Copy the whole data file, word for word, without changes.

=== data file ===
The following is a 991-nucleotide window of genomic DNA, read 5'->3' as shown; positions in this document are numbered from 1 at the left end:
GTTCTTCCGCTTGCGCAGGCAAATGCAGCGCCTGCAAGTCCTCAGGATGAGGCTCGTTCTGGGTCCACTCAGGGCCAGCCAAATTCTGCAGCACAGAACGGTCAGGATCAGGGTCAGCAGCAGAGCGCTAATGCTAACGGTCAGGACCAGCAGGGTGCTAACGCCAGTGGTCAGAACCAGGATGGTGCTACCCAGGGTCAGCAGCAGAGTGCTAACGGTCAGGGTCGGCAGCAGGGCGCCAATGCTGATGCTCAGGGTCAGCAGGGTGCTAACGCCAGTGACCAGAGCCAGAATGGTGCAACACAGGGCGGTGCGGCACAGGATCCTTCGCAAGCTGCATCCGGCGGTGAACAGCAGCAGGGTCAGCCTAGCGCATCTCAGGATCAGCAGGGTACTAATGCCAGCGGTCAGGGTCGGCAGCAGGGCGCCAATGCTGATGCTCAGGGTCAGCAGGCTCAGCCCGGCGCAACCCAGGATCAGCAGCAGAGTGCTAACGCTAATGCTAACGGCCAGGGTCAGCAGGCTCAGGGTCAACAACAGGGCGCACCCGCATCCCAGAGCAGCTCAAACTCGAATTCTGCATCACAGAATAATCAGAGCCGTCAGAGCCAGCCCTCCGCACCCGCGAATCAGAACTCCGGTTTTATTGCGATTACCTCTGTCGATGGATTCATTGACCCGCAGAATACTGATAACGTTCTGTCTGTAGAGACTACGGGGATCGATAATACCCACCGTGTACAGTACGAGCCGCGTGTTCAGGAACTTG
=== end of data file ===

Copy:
The following is a 991-nucleotide window of genomic DNA, read 5'->3' as shown; positions in this document are numbered from 1 at the left end:
GTTCTTCCGCTTGCGCAGGCAAATGCAGCGCCTGCAAGTCCTCAGGATGAGGCTCGTTCTGGGTCCACTCAGGGCCAGCCAAATTCTGCAGCACAGAACGGTCAGGATCAGGGTCAGCAGCAGAGCGCTAATGCTAACGGTCAGGACCAGCAGGGTGCTAACGCCAGTGGTCAGAACCAGGATGGTGCTACCCAGGGTCAGCAGCAGAGTGCTAACGGTCAGGGTCGGCAGCAGGGCGCCAATGCTGATGCTCAGGGTCAGCAGGGTGCTAACGCCAGTGACCAGAGCCAGAATGGTGCAACACAGGGCGGTGCGGCACAGGATCCTTCGCAAGCTGCATCCGGCGGTGAACAGCAGCAGGGTCAGCCTAGCGCATCTCAGGATCAGCAGGGTACTAATGCCAGCGGTCAGGGTCGGCAGCAGGGCGCCAATGCTGATGCTCAGGGTCAGCAGGCTCAGCCCGGCGCAACCCAGGATCAGCAGCAGAGTGCTAACGCTAATGCTAACGGCCAGGGTCAGCAGGCTCAGGGTCAACAACAGGGCGCACCCGCATCCCAGAGCAGCTCAAACTCGAATTCTGCATCACAGAATAATCAGAGCCGTCAGAGCCAGCCCTCCGCACCCGCGAATCAGAACTCCGGTTTTATTGCGATTACCTCTGTCGATGGATTCATTGACCCGCAGAATACTGATAACGTTCTGTCTGTAGAGACTACGGGGATCGATAATACCCACCGTGTACAGTACGAGCCGCGTGTTCAGGAACTTG